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MLS understands need for more Black US soccer players

League’s chief diversity officer says youth soccer in the United States has to ‘figure out a way to be able to have systemic change’

Over the last 20 days I’ve attended the all-star games of two major North American pro sports leagues. Earlier this month, the MLB held its All-Star Game in Seattle and the MLS held its All-Star Game last week in Washington.

The underlying theme of each league is diversity, specifically, how to bring more Black U.S. players into their respective sports.

Baseball, which has established a number of diversity initiatives, hosted an All-Star Game made up of players from historically Black colleges and universities. While diversity was not the overt theme of the MLS All-Star Game, the league has aggressively designed initiatives to attract young Black U.S. athletes.

Which sport will Black youth embrace? I’m betting on soccer. The sport has a higher ceiling in the United States and does not have the same contentious history with African Americans.

Soccer also has Sola Winley.

Sola Winley (left) and Dushyanthi Nabeendra (right) attend 12th Annual Night of Opportunity Gala at Cipriani Wall Street on April 8, 2019, in New York City.

Sylvain Gaboury/Patrick McMullan via Getty Images

Two years ago, the MLS hired Winley for a newly created position: executive vice president and chief diversity, equity and inclusion officer. His mission is to build on the league’s multiple diversity initiatives:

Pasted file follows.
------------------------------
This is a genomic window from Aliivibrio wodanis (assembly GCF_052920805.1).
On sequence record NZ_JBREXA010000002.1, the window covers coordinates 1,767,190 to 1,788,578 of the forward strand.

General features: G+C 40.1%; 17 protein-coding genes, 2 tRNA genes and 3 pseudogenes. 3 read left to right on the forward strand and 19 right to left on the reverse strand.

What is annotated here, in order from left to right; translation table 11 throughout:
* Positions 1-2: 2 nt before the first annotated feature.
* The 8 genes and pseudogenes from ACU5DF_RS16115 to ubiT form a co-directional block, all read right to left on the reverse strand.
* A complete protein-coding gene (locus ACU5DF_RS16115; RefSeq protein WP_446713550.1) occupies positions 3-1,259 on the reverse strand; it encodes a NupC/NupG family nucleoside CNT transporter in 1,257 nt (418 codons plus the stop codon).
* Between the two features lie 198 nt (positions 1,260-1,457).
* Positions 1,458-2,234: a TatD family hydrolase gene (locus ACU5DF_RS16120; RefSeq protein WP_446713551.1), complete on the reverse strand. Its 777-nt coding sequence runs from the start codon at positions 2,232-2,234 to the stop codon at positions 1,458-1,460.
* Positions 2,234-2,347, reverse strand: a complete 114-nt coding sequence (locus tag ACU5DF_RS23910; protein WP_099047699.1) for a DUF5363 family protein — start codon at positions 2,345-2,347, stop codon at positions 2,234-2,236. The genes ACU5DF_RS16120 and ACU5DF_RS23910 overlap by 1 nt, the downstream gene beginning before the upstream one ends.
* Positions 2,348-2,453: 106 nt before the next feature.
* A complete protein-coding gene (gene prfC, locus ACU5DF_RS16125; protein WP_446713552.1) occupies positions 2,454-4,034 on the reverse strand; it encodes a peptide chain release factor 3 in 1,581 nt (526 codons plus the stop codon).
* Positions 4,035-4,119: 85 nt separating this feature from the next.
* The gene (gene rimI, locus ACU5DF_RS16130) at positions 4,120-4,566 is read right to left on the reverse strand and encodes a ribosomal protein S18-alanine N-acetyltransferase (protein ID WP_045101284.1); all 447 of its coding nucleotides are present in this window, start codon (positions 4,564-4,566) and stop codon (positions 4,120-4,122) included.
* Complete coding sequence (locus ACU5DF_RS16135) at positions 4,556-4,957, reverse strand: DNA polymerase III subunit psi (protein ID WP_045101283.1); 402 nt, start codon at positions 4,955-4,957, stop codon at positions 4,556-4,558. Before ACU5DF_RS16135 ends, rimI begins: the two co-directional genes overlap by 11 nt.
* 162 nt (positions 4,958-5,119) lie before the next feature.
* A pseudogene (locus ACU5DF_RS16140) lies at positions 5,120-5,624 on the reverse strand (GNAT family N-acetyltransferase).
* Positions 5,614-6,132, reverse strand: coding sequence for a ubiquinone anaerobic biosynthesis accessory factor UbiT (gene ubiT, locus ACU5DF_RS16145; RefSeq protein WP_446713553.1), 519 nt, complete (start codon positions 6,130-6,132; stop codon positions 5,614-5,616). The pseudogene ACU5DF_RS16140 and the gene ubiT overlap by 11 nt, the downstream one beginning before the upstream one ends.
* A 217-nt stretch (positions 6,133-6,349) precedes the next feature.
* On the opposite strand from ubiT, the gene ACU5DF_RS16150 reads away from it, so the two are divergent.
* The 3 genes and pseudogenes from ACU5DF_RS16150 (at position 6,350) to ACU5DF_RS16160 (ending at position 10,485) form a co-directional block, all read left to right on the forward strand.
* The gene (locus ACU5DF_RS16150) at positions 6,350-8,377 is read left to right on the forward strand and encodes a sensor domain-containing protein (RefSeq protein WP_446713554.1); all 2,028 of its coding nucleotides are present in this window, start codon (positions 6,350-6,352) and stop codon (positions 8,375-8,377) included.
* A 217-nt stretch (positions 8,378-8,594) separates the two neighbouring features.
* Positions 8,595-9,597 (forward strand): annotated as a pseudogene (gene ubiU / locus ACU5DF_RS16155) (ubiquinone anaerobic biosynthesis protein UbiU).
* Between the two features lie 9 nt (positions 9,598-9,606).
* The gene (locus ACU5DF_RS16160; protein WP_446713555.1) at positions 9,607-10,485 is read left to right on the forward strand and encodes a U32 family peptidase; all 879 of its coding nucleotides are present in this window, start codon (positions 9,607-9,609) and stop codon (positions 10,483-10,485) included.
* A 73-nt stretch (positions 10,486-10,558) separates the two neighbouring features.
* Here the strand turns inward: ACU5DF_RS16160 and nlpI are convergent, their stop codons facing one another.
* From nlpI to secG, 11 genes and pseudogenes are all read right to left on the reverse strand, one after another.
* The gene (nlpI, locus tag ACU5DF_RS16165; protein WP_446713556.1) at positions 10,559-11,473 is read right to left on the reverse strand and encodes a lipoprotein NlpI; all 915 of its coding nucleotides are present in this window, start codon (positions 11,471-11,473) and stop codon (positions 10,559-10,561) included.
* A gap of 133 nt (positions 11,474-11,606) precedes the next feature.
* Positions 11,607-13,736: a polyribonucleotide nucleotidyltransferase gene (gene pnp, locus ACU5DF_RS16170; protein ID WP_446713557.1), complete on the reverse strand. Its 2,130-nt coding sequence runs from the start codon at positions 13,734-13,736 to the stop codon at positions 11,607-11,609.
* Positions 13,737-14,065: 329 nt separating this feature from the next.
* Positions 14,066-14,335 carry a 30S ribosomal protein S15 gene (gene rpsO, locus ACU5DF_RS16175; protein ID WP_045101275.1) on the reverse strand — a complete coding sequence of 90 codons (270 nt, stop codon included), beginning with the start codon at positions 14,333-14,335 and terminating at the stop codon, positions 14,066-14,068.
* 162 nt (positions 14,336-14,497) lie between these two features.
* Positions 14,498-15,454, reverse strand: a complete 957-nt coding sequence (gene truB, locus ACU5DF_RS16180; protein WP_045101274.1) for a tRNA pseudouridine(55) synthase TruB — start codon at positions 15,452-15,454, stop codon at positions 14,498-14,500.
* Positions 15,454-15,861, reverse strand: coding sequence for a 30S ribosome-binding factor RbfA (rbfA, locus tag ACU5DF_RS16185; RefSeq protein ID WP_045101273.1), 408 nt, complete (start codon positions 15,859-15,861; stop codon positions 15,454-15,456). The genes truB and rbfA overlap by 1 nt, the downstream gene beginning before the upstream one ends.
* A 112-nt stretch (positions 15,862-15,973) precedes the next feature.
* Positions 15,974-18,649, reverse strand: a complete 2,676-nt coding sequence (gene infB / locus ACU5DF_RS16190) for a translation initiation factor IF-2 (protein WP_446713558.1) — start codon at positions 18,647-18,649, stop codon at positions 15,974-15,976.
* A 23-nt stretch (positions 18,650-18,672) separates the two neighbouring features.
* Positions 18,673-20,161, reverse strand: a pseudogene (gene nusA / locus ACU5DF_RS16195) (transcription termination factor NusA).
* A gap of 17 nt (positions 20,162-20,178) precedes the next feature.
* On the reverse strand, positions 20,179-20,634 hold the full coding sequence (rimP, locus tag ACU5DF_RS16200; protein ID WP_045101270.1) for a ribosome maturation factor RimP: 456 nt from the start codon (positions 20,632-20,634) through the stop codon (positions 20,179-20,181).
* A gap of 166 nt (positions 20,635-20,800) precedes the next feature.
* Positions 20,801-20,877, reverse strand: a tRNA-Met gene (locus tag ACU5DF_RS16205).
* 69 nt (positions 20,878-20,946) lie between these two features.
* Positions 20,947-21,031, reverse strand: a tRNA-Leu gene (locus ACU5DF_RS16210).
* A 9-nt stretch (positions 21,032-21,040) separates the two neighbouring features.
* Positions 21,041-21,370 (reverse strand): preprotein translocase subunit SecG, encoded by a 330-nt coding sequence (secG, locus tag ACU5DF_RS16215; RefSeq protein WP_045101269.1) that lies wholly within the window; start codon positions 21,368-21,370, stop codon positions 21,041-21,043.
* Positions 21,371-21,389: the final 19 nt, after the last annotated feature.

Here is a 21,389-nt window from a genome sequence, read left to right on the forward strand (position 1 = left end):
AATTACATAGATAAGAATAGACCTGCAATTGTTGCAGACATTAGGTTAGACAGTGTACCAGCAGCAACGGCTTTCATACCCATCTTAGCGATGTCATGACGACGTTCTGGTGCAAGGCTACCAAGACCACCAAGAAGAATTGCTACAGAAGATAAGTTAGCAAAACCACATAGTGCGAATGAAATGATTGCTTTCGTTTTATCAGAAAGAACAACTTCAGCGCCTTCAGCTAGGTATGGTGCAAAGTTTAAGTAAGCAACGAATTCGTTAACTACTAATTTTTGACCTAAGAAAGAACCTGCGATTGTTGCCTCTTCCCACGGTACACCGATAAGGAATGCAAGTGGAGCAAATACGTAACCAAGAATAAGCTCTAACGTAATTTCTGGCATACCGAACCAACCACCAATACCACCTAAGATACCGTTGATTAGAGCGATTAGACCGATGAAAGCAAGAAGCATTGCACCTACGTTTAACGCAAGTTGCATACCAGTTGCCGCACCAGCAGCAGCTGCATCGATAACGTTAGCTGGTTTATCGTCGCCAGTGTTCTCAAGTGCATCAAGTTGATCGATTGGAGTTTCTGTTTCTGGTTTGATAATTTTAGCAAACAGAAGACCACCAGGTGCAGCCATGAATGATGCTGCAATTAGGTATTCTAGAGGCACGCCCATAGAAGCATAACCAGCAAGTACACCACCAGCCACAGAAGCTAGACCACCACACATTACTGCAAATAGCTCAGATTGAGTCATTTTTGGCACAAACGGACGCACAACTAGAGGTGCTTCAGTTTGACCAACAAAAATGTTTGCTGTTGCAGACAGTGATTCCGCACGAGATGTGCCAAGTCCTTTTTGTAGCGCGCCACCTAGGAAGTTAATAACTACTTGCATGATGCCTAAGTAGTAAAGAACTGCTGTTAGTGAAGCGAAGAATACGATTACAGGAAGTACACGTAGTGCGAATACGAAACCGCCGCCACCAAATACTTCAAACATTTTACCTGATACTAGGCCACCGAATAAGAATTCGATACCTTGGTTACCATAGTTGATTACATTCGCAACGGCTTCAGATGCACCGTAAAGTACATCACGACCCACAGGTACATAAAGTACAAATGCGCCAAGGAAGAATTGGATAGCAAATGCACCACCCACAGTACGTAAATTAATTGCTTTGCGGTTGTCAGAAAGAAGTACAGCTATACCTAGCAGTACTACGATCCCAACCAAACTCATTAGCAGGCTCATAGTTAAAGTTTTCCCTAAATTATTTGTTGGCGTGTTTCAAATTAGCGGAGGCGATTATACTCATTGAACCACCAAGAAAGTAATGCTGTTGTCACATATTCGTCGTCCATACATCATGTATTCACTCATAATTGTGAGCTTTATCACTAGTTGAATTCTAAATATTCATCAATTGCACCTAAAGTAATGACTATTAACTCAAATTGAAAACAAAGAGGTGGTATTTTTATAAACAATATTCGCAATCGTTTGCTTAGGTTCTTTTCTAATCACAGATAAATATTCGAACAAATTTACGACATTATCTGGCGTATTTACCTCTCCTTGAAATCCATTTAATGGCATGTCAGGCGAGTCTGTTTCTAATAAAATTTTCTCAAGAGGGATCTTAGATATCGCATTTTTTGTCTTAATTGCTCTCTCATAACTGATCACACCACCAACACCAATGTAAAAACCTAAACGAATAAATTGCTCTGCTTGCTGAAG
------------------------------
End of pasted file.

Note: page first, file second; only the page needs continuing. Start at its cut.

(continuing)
• Hiring more Black coaches and executives
  • Widening access to youth participation
  • Removing barriers to participation

The average Black U.S. youngster has had a distant relationship with soccer. Winley grew up in New York playing basketball, football and baseball. He was never introduced to soccer. His goal is to change that dynamic by making soccer a regular part of the sports and recreation diet.

“A kid from an under-resourced Latino community does not have to be convinced to play soccer, it’s part of their cultural conditioning,” he said. “They’ve already been exposed to soccer.

“An African immigrant here doesn’t need to be convinced to play soccer. A kid from a poor Black community has not yet been exposed to soccer in any sort of substantive or intentional way. It’s the last group on the globe that hasn’t been exposed to this sport. We have to figure out a better way of intentionally including that group.”

One of the most persistent barriers to participation is soccer’s pay-for-play model, a standard practice that can cost families thousands of dollars per year. “That’s a great barrier,” Winley said. “It can cost $3,000 on average to play travel soccer, and that’s not including the cost of travel.”

Outside of the United States, soccer is the sport of the working class. In the United States, youth soccer is a middle- and upper middle-class sport. While there are instances of families helping to defray the costs for those who cannot afford the high fees, charity is not a sustainable strategy for inclusion.

“There is a tremendous amount of generosity out there but part of what happens is, ‘Yeah, I’ll pay for Bill to come, but if Bill is going to take my son’s spot, I may not want to continue to pay for him.’

“We have to figure out a way to be able to have systemic change. The answer to that? I don’t know what that is yet.”